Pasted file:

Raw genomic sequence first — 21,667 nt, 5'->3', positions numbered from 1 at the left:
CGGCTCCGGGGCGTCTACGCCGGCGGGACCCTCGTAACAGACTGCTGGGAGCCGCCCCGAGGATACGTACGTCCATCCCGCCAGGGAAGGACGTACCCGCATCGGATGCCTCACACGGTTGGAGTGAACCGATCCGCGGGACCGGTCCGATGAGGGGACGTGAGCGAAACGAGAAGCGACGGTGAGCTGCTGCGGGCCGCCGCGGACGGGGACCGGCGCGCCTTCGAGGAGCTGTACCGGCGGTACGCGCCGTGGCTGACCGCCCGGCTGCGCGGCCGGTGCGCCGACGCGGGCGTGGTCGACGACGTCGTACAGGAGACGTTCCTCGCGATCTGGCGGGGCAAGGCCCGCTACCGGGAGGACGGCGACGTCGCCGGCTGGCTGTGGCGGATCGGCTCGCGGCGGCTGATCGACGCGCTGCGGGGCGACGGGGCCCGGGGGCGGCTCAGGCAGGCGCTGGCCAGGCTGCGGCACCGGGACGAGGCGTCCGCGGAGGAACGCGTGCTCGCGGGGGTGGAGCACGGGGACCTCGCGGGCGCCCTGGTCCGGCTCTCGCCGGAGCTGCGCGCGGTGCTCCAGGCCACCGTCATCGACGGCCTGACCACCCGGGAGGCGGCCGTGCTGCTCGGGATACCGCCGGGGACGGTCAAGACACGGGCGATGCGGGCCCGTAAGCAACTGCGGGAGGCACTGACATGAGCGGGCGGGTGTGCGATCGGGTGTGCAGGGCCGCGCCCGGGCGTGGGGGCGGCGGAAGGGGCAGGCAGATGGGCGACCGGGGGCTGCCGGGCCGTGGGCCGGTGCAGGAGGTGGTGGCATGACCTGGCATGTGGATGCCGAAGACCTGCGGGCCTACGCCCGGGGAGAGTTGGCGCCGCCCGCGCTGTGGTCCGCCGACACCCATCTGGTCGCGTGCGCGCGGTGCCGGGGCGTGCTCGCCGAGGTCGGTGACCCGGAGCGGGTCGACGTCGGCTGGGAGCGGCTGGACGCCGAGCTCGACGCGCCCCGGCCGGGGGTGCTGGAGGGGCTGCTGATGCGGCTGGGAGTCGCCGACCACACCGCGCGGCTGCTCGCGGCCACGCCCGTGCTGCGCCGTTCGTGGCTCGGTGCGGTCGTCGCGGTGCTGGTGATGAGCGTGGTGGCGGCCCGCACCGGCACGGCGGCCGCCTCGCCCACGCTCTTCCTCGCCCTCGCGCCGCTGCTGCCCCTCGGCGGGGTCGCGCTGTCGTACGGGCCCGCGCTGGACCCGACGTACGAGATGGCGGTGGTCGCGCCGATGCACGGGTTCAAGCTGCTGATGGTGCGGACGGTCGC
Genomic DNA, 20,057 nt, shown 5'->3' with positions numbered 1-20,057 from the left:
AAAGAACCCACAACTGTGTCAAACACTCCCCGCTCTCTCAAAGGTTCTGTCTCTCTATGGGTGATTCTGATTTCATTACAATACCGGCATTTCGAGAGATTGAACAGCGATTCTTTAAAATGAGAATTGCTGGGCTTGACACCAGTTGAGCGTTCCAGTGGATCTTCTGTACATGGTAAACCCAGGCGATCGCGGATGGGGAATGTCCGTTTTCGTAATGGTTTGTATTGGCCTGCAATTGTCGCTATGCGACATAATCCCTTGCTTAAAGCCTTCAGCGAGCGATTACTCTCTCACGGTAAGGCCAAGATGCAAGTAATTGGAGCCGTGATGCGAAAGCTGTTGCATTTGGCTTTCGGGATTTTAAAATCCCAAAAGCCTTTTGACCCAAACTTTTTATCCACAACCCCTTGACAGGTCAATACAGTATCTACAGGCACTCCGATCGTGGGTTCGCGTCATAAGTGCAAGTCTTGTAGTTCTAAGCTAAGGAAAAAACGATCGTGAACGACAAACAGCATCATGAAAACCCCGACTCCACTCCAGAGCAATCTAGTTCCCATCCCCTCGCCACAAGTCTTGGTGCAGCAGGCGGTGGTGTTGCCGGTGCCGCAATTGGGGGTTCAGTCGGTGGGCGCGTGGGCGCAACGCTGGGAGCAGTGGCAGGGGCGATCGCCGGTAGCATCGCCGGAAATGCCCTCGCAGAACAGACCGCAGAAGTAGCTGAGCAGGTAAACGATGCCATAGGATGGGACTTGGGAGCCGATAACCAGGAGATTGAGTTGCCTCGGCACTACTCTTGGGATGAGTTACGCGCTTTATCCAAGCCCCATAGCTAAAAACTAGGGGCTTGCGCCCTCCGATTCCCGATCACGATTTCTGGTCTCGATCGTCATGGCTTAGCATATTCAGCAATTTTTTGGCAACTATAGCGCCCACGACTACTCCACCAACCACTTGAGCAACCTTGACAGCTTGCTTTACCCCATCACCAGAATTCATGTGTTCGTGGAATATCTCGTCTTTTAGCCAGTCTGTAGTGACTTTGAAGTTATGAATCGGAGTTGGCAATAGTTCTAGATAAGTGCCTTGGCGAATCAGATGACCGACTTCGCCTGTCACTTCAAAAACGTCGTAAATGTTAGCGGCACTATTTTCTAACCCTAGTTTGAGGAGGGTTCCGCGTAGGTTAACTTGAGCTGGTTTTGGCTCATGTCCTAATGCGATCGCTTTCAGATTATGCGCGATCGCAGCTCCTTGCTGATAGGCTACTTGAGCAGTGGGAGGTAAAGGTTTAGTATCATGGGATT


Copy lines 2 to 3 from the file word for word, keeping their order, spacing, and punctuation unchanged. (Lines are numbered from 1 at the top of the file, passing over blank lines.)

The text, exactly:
CGGCTCCGGGGCGTCTACGCCGGCGGGACCCTCGTAACAGACTGCTGGGAGCCGCCCCGAGGATACGTACGTCCATCCCGCCAGGGAAGGACGTACCCGCATCGGATGCCTCACACGGTTGGAGTGAACCGATCCGCGGGACCGGTCCGATGAGGGGACGTGAGCGAAACGAGAAGCGACGGTGAGCTGCTGCGGGCCGCCGCGGACGGGGACCGGCGCGCCTTCGAGGAGCTGTACCGGCGGTACGCGCCGTGGCTGACCGCCCGGCTGCGCGGCCGGTGCGCCGACGCGGGCGTGGTCGACGACGTCGTACAGGAGACGTTCCTCGCGATCTGGCGGGGCAAGGCCCGCTACCGGGAGGACGGCGACGTCGCCGGCTGGCTGTGGCGGATCGGCTCGCGGCGGCTGATCGACGCGCTGCGGGGCGACGGGGCCCGGGGGCGGCTCAGGCAGGCGCTGGCCAGGCTGCGGCACCGGGACGAGGCGTCCGCGGAGGAACGCGTGCTCGCGGGGGTGGAGCACGGGGACCTCGCGGGCGCCCTGGTCCGGCTCTCGCCGGAGCTGCGCGCGGTGCTCCAGGCCACCGTCATCGACGGCCTGACCACCCGGGAGGCGGCCGTGCTGCTCGGGATACCGCCGGGGACGGTCAAGACACGGGCGATGCGGGCCCGTAAGCAACTGCGGGAGGCACTGACATGAGCGGGCGGGTGTGCGATCGGGTGTGCAGGGCCGCGCCCGGGCGTGGGGGCGGCGGAAGGGGCAGGCAGATGGGCGACCGGGGGCTGCCGGGCCGTGGGCCGGTGCAGGAGGTGGTGGCATGACCTGGCATGTGGATGCCGAAGACCTGCGGGCCTACGCCCGGGGAGAGTTGGCGCCGCCCGCGCTGTGGTCCGCCGACACCCATCTGGTCGCGTGCGCGCGGTGCCGGGGCGTGCTCGCCGAGGTCGGTGACCCGGAGCGGGTCGACGTCGGCTGGGAGCGGCTGGACGCCGAGCTCGACGCGCCCCGGCCGGGGGTGCTGGAGGGGCTGCTGATGCGGCTGGGAGTCGCCGACCACACCGCGCGGCTGCTCGCGGCCACGCCCGTGCTGCGCCGTTCGTGGCTCGGTGCGGTCGTCGCGGTGCTGGTGATGAGCGTGGTGGCGGCCCGCACCGGCACGGCGGCCGCCTCGCCCACGCTCTTCCTCGCCCTCGCGCCGCTGCTGCCCCTCGGCGGGGTCGCGCTGTCGTACGGGCCCGCGCTGGACCCGACGTACGAGATGGCGGTGGTCGCGCCGATGCACGGGTTCAAGCTGCTGATGGTGCGGACGGTCGC
Genomic DNA, 20,057 nt, shown 5'->3' with positions numbered 1-20,057 from the left: